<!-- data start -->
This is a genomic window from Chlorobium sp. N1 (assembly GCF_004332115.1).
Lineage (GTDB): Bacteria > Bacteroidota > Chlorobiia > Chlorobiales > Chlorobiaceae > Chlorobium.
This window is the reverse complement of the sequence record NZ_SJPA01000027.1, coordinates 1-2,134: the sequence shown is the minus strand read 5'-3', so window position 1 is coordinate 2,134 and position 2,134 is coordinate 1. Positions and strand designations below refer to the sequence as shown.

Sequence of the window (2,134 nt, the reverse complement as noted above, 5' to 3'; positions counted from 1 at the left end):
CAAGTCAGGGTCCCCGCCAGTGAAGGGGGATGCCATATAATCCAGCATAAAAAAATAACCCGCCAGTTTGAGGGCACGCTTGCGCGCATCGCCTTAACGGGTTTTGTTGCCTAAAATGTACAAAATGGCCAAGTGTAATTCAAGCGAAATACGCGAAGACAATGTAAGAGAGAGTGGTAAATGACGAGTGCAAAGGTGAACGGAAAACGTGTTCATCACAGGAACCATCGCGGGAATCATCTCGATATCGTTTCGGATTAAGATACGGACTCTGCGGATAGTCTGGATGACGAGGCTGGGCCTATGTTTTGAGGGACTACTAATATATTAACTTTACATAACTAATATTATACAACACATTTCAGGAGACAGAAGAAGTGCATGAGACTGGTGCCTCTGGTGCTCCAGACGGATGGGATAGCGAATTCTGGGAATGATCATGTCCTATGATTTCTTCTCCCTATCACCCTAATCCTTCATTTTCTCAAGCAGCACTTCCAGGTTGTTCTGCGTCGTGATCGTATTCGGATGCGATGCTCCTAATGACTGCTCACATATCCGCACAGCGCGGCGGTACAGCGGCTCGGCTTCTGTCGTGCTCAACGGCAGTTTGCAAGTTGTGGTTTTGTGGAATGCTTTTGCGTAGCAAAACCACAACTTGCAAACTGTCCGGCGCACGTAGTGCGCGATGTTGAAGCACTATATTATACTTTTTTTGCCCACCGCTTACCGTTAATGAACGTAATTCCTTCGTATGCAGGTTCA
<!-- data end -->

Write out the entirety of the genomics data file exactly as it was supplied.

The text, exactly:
This is a genomic window from Chlorobium sp. N1 (assembly GCF_004332115.1).
Lineage (GTDB): Bacteria > Bacteroidota > Chlorobiia > Chlorobiales > Chlorobiaceae > Chlorobium.
This window is the reverse complement of the sequence record NZ_SJPA01000027.1, coordinates 1-2,134: the sequence shown is the minus strand read 5'-3', so window position 1 is coordinate 2,134 and position 2,134 is coordinate 1. Positions and strand designations below refer to the sequence as shown.

Sequence of the window (2,134 nt, the reverse complement as noted above, 5' to 3'; positions counted from 1 at the left end):
CAAGTCAGGGTCCCCGCCAGTGAAGGGGGATGCCATATAATCCAGCATAAAAAAATAACCCGCCAGTTTGAGGGCACGCTTGCGCGCATCGCCTTAACGGGTTTTGTTGCCTAAAATGTACAAAATGGCCAAGTGTAATTCAAGCGAAATACGCGAAGACAATGTAAGAGAGAGTGGTAAATGACGAGTGCAAAGGTGAACGGAAAACGTGTTCATCACAGGAACCATCGCGGGAATCATCTCGATATCGTTTCGGATTAAGATACGGACTCTGCGGATAGTCTGGATGACGAGGCTGGGCCTATGTTTTGAGGGACTACTAATATATTAACTTTACATAACTAATATTATACAACACATTTCAGGAGACAGAAGAAGTGCATGAGACTGGTGCCTCTGGTGCTCCAGACGGATGGGATAGCGAATTCTGGGAATGATCATGTCCTATGATTTCTTCTCCCTATCACCCTAATCCTTCATTTTCTCAAGCAGCACTTCCAGGTTGTTCTGCGTCGTGATCGTATTCGGATGCGATGCTCCTAATGACTGCTCACATATCCGCACAGCGCGGCGGTACAGCGGCTCGGCTTCTGTCGTGCTCAACGGCAGTTTGCAAGTTGTGGTTTTGTGGAATGCTTTTGCGTAGCAAAACCACAACTTGCAAACTGTCCGGCGCACGTAGTGCGCGATGTTGAAGCACTATATTATACTTTTTTTGCCCACCGCTTACCGTTAATGAACGTAATTCCTTCGTATGCAGGTTCA